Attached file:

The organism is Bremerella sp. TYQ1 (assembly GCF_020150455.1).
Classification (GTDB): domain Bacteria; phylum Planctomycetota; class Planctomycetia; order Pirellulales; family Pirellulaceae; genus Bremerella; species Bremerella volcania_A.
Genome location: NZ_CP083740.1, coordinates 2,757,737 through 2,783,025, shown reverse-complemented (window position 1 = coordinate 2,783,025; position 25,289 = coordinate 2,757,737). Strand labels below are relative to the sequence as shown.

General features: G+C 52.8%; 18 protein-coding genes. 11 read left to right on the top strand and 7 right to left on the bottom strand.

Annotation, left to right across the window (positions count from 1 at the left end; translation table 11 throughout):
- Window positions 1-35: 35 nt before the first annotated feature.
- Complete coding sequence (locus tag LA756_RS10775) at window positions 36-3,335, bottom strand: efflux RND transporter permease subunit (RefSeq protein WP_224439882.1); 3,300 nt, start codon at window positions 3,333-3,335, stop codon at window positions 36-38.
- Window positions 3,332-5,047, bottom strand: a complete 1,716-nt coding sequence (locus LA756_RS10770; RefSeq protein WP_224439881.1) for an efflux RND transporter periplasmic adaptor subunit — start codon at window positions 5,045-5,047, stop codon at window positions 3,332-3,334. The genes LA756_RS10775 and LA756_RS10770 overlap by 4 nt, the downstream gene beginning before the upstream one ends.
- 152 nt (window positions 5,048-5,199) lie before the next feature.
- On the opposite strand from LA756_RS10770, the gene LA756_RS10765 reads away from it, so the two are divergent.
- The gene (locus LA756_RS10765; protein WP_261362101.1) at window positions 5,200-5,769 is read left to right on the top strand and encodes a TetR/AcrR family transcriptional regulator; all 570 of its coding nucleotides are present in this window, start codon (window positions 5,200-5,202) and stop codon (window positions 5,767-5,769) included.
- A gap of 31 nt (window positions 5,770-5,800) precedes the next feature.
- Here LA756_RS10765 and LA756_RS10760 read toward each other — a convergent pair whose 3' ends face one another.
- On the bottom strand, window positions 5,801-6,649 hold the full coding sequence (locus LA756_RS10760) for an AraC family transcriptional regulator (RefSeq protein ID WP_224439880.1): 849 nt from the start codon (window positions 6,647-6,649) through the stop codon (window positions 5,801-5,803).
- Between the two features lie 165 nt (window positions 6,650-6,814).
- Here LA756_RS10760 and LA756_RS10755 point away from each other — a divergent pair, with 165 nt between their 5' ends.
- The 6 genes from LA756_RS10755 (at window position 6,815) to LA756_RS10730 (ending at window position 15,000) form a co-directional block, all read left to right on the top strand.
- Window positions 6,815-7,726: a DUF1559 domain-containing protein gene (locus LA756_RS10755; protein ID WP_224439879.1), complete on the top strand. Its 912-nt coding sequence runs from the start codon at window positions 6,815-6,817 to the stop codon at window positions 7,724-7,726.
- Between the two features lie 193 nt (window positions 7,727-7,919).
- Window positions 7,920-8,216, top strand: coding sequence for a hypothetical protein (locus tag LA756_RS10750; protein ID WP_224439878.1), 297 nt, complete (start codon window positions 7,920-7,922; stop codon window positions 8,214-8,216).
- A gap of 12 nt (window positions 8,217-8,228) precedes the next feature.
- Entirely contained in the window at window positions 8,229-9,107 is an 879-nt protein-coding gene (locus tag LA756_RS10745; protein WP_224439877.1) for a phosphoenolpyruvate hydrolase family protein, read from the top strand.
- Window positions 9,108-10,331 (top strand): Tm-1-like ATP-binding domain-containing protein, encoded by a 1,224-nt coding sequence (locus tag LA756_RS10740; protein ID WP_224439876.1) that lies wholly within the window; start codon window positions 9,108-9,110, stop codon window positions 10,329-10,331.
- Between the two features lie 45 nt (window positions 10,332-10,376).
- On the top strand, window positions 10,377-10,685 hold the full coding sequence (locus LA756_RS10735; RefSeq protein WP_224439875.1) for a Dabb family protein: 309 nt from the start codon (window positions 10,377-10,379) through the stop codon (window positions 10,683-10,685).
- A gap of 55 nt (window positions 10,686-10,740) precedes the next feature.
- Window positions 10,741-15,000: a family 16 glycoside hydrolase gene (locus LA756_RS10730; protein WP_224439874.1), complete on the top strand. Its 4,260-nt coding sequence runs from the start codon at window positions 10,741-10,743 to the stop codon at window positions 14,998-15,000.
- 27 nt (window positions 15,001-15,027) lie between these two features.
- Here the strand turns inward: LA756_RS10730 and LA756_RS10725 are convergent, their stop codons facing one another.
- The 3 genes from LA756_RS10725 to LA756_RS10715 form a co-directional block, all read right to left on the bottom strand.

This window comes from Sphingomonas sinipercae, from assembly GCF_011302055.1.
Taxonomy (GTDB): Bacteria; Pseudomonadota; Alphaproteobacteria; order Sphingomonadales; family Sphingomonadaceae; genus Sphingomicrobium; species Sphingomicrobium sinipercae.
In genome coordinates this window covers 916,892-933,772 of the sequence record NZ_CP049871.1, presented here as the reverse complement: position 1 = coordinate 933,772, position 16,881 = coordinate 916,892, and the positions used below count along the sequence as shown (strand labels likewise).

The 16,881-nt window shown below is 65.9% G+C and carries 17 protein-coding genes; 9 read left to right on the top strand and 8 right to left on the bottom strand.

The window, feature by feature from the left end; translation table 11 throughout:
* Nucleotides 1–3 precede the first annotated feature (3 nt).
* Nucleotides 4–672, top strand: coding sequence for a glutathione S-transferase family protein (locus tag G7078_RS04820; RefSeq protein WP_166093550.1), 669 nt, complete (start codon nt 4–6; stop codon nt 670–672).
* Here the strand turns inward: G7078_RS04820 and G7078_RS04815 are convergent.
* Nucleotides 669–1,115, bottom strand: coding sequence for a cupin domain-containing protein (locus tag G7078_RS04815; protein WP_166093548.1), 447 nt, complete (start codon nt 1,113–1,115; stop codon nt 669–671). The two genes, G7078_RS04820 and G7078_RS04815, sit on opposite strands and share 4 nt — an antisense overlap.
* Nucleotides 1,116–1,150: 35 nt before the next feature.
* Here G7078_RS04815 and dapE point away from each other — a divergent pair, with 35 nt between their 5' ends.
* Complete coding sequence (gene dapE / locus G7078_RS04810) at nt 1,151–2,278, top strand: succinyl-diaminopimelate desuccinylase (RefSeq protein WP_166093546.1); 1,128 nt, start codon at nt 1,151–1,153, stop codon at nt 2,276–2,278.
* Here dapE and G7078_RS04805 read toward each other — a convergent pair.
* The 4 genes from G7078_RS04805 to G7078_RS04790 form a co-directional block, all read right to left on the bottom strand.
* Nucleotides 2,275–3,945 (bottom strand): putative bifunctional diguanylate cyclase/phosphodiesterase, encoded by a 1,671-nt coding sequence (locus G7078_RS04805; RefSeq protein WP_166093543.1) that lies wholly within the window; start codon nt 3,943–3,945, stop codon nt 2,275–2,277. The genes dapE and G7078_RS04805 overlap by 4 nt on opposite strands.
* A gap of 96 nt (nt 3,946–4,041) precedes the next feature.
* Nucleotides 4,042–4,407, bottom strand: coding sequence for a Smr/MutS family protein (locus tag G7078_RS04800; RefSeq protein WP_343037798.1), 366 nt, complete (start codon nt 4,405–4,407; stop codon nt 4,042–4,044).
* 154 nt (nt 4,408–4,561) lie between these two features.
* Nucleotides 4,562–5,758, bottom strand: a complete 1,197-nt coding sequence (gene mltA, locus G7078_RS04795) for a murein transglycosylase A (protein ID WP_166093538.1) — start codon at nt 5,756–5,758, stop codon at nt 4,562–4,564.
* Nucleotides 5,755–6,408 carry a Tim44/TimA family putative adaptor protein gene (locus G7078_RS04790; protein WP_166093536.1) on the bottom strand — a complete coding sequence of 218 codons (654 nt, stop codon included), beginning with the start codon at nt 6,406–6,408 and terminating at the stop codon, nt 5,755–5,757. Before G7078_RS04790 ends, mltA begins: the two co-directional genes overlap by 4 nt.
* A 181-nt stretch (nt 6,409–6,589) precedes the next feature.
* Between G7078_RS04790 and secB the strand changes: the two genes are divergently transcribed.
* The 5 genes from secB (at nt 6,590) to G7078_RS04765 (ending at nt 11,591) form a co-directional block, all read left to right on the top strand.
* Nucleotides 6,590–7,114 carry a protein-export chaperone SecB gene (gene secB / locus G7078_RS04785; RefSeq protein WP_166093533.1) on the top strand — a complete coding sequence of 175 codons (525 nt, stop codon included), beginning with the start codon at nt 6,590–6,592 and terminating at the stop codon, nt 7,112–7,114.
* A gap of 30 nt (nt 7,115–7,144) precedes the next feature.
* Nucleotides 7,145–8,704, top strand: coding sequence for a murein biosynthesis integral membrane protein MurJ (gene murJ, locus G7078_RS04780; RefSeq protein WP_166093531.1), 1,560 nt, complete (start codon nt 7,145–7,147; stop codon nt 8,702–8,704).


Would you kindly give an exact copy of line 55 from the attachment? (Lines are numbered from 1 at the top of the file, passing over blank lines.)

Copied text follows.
* A gap of 30 nt (nt 7,115–7,144) precedes the next feature.